“When you have a world of massive consolidation and homogeneity, Molly and Sister have a huge passion for new voices,” Ms. Murdoch, the daughter of the media mogul Rupert Murdoch, said.
With her industry experience, Ms. Stern may also have an advantage when it comes to signing authors. During her tenure at Crown, the company published blockbusters like Ernest Cline’s “Ready Player One,” Gillian Flynn’s “Gone Girl” and Andy Weir’s “The Martian,” as well as breakout works of translation like Han Kang’s “The Vegetarian,” which won the Booker International Prize. At Crown, Ms. Stern helped the actress Sarah Jessica Parker start her own literary fiction imprint, an experience she drew on in creating the business model for Zando.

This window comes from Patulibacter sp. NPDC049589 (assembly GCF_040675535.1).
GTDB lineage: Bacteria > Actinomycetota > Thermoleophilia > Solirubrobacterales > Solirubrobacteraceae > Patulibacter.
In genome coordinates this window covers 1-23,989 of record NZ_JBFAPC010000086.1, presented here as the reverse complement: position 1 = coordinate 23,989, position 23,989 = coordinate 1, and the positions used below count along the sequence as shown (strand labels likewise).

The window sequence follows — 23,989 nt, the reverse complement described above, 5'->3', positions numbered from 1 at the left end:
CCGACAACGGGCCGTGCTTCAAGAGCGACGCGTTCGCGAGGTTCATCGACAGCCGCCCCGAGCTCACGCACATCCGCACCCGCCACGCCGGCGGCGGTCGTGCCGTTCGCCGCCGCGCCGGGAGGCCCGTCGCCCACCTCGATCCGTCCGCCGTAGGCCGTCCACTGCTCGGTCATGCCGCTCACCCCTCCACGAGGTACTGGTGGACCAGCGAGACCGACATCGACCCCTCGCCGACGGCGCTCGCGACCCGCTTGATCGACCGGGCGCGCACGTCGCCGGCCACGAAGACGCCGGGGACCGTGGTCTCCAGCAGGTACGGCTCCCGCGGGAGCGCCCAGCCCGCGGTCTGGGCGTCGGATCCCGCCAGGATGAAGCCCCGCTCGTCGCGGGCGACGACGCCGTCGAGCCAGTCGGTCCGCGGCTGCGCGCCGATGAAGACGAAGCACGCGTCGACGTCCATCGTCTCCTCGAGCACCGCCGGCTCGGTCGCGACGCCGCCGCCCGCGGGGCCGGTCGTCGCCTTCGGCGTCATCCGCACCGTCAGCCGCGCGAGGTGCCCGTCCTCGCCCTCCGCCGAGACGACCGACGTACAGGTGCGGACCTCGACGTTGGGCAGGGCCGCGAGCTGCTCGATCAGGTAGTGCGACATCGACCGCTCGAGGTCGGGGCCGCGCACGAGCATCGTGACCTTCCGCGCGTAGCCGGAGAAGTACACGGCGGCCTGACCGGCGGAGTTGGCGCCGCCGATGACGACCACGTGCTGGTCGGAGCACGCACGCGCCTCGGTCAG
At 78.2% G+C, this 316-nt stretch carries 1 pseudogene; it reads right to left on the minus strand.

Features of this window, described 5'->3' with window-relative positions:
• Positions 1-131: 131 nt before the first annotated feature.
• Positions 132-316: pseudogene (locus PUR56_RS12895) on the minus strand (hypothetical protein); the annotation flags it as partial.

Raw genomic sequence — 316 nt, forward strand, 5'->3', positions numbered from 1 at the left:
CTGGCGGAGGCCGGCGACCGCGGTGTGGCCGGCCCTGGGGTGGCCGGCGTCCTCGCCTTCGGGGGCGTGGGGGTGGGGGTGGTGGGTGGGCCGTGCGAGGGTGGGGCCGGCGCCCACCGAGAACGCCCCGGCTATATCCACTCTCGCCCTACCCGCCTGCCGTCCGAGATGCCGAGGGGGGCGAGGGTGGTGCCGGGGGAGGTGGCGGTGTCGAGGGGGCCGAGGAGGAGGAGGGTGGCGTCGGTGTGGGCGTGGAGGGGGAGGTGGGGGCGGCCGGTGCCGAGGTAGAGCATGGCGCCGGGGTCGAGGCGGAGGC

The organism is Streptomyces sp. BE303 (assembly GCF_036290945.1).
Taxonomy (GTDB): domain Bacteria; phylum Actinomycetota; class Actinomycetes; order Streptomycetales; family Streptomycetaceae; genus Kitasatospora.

“That’s an advantage she has from being in the business for as long as she has,” said the literary agent David Kuhn. “There will be authors who have worked with Molly in the past who will be much more open to trying something different.”
By aligning authors with cultural ambassadors of sorts, Zando aims to deploy star power to keep its books from drowning in a sea of online content.
“Discoverability is a real crisis,” Ms. Stern said. At Crown, when she was publishing books by lesser-known authors, the lack of broad support was constantly frustrating, even when authors got positive reviews and retail promotion.
“You felt that you were publishing into a vacuum,” she said. “To find an audience is increasingly complicated.”
Several celebrities and public figures, including Jenna Bush Hager, Emma Watson and Reese Witherspoon, have started book clubs and emerged as literary influencers. Ms. Witherspoon’s endorsements helped turn novels like “Little Fires Everywhere” and “Where the Crawdads Sing” into hits, and she has made her media company, Hello Sunshine, into a book-to-screen factory.